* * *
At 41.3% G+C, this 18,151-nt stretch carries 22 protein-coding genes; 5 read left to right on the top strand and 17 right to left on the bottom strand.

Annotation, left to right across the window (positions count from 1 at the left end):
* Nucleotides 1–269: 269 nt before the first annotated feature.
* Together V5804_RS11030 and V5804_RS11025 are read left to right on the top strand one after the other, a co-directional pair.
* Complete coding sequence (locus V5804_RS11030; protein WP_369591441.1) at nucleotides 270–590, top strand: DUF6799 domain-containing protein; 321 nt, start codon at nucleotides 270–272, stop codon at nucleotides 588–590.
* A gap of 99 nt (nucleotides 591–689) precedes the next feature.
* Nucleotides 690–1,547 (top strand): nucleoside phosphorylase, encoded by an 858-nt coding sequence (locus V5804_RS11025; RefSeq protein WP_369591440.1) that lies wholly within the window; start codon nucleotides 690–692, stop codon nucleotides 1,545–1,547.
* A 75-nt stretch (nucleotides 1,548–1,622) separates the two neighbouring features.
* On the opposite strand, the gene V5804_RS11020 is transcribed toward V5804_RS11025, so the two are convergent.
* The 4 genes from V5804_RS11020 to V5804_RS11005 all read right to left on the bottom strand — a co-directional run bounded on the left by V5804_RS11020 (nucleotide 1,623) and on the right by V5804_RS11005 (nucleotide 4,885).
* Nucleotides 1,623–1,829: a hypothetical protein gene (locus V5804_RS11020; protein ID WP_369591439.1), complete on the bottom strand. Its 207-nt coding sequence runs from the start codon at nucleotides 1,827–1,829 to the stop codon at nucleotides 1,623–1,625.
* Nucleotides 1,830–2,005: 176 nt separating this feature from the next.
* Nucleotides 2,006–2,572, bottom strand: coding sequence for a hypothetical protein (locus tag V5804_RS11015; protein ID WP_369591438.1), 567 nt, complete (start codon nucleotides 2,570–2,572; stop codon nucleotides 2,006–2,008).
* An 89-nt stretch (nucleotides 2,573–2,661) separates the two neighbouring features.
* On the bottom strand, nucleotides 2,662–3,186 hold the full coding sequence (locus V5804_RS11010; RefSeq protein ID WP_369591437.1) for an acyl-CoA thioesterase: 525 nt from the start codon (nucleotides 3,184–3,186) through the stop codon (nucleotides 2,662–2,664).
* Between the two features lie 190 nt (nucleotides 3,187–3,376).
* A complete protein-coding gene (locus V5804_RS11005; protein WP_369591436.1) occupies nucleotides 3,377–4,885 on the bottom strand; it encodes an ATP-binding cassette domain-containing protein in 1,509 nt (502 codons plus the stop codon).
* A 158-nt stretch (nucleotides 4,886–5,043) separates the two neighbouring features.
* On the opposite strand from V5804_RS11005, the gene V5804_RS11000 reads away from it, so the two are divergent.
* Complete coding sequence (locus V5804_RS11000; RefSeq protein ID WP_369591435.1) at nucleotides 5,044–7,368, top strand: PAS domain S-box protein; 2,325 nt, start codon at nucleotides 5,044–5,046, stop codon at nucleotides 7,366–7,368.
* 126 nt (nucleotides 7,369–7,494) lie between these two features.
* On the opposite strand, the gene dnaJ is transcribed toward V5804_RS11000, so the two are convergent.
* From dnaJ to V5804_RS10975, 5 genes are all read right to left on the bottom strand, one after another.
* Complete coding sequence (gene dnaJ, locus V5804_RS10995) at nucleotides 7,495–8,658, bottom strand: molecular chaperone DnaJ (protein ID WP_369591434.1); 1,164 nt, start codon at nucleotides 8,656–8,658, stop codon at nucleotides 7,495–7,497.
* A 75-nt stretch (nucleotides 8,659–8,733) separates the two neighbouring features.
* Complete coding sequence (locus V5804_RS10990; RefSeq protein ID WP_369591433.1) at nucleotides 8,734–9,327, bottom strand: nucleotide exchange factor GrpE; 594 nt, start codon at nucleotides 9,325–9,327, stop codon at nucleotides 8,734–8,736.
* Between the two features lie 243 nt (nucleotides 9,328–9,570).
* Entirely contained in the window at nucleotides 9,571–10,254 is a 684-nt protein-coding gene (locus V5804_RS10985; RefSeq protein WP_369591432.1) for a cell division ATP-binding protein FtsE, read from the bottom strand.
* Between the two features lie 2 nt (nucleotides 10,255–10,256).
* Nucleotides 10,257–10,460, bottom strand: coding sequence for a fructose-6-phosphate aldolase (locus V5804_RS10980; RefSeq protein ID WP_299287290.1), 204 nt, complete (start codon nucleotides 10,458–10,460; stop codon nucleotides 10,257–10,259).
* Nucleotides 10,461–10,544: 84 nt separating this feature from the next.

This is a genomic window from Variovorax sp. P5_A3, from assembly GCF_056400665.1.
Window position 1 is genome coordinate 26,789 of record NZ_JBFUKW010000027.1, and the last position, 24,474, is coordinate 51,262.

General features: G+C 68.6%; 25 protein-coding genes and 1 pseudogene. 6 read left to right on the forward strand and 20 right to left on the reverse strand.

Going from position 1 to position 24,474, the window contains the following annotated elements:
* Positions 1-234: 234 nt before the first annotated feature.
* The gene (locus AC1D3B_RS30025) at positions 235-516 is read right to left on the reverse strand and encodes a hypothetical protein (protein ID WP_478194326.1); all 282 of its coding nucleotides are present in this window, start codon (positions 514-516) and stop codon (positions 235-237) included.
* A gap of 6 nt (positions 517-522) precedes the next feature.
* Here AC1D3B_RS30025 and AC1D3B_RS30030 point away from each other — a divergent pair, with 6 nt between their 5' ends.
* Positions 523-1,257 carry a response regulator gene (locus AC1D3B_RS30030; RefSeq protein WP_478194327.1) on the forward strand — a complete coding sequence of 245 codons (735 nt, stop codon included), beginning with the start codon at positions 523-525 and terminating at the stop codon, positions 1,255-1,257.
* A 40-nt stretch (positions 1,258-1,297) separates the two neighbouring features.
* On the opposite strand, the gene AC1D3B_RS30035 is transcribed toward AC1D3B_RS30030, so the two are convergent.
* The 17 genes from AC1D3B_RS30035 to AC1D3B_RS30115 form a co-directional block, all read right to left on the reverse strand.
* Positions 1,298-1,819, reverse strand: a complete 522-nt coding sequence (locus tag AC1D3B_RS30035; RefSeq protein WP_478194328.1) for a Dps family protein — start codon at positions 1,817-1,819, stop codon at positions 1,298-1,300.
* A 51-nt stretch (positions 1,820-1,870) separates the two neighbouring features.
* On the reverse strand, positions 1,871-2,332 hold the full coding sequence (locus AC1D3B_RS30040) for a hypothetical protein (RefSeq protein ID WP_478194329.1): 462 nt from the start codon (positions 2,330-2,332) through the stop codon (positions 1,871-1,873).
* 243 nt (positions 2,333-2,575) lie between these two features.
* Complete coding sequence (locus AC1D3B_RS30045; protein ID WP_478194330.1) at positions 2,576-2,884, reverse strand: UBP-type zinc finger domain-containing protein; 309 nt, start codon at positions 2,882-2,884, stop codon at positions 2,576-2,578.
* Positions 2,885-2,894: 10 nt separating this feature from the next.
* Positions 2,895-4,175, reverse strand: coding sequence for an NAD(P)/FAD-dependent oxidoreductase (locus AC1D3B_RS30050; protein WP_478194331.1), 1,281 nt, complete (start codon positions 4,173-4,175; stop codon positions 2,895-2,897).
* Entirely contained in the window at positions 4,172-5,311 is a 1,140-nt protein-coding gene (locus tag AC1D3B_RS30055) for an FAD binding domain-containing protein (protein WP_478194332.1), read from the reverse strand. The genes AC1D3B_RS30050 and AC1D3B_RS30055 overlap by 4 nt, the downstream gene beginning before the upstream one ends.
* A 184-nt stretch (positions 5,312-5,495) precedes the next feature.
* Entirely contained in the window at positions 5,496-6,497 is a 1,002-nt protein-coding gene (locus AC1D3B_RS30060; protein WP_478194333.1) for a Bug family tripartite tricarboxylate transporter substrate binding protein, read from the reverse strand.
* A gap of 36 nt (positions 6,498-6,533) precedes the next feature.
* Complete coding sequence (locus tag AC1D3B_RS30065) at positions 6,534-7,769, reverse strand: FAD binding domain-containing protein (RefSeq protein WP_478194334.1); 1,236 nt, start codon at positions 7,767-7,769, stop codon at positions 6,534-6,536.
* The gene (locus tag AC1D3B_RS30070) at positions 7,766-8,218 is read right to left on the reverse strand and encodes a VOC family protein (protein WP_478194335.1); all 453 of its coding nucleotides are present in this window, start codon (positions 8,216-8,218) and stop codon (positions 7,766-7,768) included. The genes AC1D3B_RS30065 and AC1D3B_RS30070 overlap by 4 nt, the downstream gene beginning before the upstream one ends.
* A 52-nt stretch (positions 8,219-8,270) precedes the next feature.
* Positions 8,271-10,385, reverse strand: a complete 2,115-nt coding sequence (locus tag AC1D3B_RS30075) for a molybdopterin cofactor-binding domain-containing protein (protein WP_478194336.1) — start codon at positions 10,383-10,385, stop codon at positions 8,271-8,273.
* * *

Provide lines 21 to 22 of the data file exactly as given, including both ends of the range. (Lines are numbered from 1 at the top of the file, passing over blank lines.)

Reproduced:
* 126 nt (nucleotides 7,369–7,494) lie between these two features.
* On the opposite strand, the gene dnaJ is transcribed toward V5804_RS11000, so the two are convergent.